The 4th EU-Africa Summit brought together more than 60 EU and African leaders, and a total of 90 delegations, to discuss the future of EU-Africa relations and reinforce links between the two continents. In the summit declaration, leaders highlighted the close nature of EU-Africa relations and the shared values of democracy, respect for human rights, the rule of law and good governance as well as the right to development.
Peace and security
Leaders recognised the importance of peace and security as essential prerequisites for development and prosperity. In particular, they confirmed their commitment to enhancing political dialogue on international criminal justice and universal jurisdiction. Leaders also gave their support to the African aspiration and commitment to ensuring peace and stability in Africa and agreed to support African capabilities in this area through any available means, with a particular focus on capacity-building. Both continents agreed to strengthen common effort to fight international terrorism and to combat the spread of small arms.
Leaders pledged to pursue policies to create jobs and stimulate long-term growth on both continents. In particular the two continents agreed to cooperate more closely in the field of maritime policy. The EU also underlined its commitment to continuing to support African countries in the preparation of climate-resilient and low-emission development strategies. Leaders on both sides highlighted the importance of ensuring prudent and transparent management of respective natural resources, and responsible mineral sourcing. The summit declaration also underlines the importance of encouraging greater investment and economic development within and between countries in both continents, alongside developing transport, access to drinking water and to sustainable and affordable energy.
The summit recognised the importance of upholding human rights in both continents and confirmed a joint commitment to continuing efforts towards reaching the Millennium Development Goals by 2015. On the question of education, leaders agreed to pursue policies to promote inclusive job creation with a focus on young people and women, and to promote student exchange programmes between the two continents and within Africa. The summit highlighted the need for a comprehensive approach to tackle the serious social and human impact of irregular migration. Leaders reiterated a shared commitment to fight human trafficking and to ensure the respect of human rights for all migrants. The summit also adopted a separate declaration on migration and mobility.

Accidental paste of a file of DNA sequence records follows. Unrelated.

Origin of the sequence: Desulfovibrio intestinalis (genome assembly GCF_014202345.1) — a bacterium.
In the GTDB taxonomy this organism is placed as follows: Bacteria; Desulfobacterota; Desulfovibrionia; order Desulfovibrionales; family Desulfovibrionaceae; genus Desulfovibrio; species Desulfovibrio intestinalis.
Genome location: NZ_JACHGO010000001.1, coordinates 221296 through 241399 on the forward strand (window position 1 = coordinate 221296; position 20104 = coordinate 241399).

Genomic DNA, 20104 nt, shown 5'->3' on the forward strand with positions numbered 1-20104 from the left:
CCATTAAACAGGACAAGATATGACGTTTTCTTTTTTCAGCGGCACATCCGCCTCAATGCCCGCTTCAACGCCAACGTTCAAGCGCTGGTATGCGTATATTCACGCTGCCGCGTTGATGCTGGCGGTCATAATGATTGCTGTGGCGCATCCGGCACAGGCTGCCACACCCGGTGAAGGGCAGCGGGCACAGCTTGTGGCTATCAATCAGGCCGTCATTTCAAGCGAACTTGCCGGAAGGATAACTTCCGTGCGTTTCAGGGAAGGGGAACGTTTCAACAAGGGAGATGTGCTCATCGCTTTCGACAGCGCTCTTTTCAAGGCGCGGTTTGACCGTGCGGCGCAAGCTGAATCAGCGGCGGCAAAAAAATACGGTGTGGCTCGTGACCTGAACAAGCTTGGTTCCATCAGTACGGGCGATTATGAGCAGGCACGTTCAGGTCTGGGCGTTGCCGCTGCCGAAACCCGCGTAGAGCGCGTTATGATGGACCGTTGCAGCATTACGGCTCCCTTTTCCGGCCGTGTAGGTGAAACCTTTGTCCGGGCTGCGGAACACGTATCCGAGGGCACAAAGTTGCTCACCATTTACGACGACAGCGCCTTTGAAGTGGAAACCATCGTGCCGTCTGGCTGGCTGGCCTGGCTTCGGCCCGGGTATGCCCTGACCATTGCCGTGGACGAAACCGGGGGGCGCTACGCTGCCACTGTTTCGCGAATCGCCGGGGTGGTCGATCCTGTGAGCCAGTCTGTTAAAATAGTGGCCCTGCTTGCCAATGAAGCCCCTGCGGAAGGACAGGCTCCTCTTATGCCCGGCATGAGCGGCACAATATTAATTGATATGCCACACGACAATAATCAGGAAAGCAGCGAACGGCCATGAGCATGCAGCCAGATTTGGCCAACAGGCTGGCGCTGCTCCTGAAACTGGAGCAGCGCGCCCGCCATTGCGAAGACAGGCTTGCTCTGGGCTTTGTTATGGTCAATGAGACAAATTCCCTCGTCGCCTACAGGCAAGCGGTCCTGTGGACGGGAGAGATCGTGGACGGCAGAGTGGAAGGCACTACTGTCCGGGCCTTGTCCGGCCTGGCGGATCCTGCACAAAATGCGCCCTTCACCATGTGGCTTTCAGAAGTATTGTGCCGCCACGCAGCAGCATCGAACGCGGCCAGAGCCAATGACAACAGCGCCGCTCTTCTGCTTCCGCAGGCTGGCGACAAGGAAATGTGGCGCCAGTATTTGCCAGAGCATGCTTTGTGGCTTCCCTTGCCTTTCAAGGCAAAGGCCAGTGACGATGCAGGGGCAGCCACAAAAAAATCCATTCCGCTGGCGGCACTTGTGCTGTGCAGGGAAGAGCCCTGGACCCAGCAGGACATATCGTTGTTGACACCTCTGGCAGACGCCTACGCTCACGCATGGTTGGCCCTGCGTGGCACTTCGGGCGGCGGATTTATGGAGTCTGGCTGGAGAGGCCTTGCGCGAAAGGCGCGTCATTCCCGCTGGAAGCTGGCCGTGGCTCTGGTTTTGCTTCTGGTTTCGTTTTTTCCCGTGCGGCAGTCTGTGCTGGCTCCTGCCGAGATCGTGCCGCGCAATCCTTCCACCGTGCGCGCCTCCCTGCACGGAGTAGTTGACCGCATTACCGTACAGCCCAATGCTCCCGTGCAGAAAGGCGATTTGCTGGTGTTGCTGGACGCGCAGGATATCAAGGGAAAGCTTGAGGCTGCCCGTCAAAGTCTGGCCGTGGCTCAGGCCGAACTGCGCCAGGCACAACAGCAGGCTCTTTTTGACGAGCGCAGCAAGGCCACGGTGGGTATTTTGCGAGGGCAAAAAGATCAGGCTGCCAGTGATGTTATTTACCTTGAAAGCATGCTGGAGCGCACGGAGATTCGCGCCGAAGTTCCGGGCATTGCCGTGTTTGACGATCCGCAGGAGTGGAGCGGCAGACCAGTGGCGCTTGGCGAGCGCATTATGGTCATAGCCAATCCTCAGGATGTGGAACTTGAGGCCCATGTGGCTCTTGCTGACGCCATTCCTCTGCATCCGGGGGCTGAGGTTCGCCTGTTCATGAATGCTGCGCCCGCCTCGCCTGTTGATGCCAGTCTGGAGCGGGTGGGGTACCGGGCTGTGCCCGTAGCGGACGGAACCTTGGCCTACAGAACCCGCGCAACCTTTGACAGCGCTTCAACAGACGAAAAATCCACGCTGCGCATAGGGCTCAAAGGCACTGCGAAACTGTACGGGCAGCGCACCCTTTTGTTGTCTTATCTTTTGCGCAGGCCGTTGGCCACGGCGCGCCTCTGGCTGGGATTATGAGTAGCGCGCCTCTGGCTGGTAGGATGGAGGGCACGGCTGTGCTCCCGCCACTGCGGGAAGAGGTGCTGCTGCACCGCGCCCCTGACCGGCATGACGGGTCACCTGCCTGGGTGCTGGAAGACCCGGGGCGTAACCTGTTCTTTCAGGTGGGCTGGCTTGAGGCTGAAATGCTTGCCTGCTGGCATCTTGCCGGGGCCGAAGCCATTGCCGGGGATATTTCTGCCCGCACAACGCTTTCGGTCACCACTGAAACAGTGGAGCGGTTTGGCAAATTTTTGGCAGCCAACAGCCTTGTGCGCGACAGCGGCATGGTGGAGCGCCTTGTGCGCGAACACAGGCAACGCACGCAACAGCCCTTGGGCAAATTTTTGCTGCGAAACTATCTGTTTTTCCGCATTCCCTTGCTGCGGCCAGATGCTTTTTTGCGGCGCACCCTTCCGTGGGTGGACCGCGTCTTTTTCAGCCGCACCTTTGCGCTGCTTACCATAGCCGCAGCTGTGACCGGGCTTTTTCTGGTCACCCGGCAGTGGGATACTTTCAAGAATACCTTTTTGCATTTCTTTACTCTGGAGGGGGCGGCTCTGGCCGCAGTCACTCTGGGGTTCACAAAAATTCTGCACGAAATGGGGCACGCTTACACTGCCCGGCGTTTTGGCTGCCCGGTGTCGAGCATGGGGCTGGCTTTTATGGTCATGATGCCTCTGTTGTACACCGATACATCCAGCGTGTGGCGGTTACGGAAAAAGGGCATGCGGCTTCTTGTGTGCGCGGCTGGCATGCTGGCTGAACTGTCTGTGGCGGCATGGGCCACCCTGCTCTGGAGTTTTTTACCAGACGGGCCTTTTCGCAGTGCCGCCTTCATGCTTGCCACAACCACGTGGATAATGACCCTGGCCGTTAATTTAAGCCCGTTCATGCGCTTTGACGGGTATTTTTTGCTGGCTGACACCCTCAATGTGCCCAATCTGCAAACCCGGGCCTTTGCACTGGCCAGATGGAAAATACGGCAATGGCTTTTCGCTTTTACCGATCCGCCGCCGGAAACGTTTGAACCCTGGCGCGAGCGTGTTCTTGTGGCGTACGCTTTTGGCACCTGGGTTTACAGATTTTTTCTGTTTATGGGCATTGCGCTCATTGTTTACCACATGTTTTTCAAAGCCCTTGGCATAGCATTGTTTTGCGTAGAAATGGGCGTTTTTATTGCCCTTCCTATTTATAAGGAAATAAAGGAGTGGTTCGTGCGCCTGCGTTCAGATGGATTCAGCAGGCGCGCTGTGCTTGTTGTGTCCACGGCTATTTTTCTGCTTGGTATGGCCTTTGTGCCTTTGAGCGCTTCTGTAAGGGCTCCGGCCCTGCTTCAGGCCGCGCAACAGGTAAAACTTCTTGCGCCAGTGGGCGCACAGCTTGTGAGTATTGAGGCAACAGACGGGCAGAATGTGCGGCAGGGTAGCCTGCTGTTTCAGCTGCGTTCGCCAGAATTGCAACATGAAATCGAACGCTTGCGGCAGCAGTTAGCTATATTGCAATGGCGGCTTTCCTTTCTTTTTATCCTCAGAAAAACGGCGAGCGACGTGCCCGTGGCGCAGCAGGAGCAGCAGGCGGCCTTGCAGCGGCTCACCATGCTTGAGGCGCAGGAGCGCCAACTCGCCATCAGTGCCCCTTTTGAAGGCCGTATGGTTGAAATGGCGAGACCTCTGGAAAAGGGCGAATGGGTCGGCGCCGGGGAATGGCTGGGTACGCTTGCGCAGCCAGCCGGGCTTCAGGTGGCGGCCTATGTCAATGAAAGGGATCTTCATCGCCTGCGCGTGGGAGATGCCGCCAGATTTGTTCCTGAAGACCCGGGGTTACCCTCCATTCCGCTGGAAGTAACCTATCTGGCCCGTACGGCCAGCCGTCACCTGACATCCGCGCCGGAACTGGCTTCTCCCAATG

Joint Africa EU Strategy and roadmap
The summit also confirmed the commitment of both continents to the objectives set out in the 2007 Joint Africa-EU Strategy. However, leaders agreed that the implementation of the Joint Strategy should be further improved and that cooperation should be guided by a results-oriented approach. The summit therefore adopted a roadmap to frame EU-Africa relations for 2014-2017. The roadmap covers 5 key priorities and areas for joint action:
- Peace and security
- Democracy, good governance and human rights
- Human development
- Sustainable and inclusive development and growth and continental integration
- Global and emerging issues
For each of these objectives, the roadmap details actions at interregional, continental or global levels which are expected to have a real impact on the people of both continents.
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For more information on the events associated to the Summit please click on any of the links below:
Between November 2013 and March 2014 the European Commission organized a series of informal seminars aimed at enabling interested actors and stakeholders to engage each other on the future of the Africa-EU partnership. These seminars specifically focused on changes happening in Africa and Europe, and the consequences for the continental partnership. Prominent African and European speakers shared their vision on a series of key issues. The seminars facilitated interaction and participation among active participants. The main objective was to establish a platform for dialogue based on a spirit of common goals and mutual interests. The informal character of the seminars under the Chatham-House-Rule facilitated fresh exchanges and ‘out-of-the-box thinking’ among the participants.
In the run up to the EU-Africa Summit in Brussels in April 2014, the African Union Commission (AUC) jointly with the European Centre for Development Policy Management (ECDPM) organised one-day meetings in Addis Ababa which were aimed at providing an informal platform for policy makers to exchange on some of the strategic questions around the future of the Africa-EU partnership in order to feed reflections in the run up to the EU-Africa Summit and beyond.
High-level Meetings to issue recommendations for the IV Africa-EU Summit have been organized in many key areas of cooperation between Africa and the EU.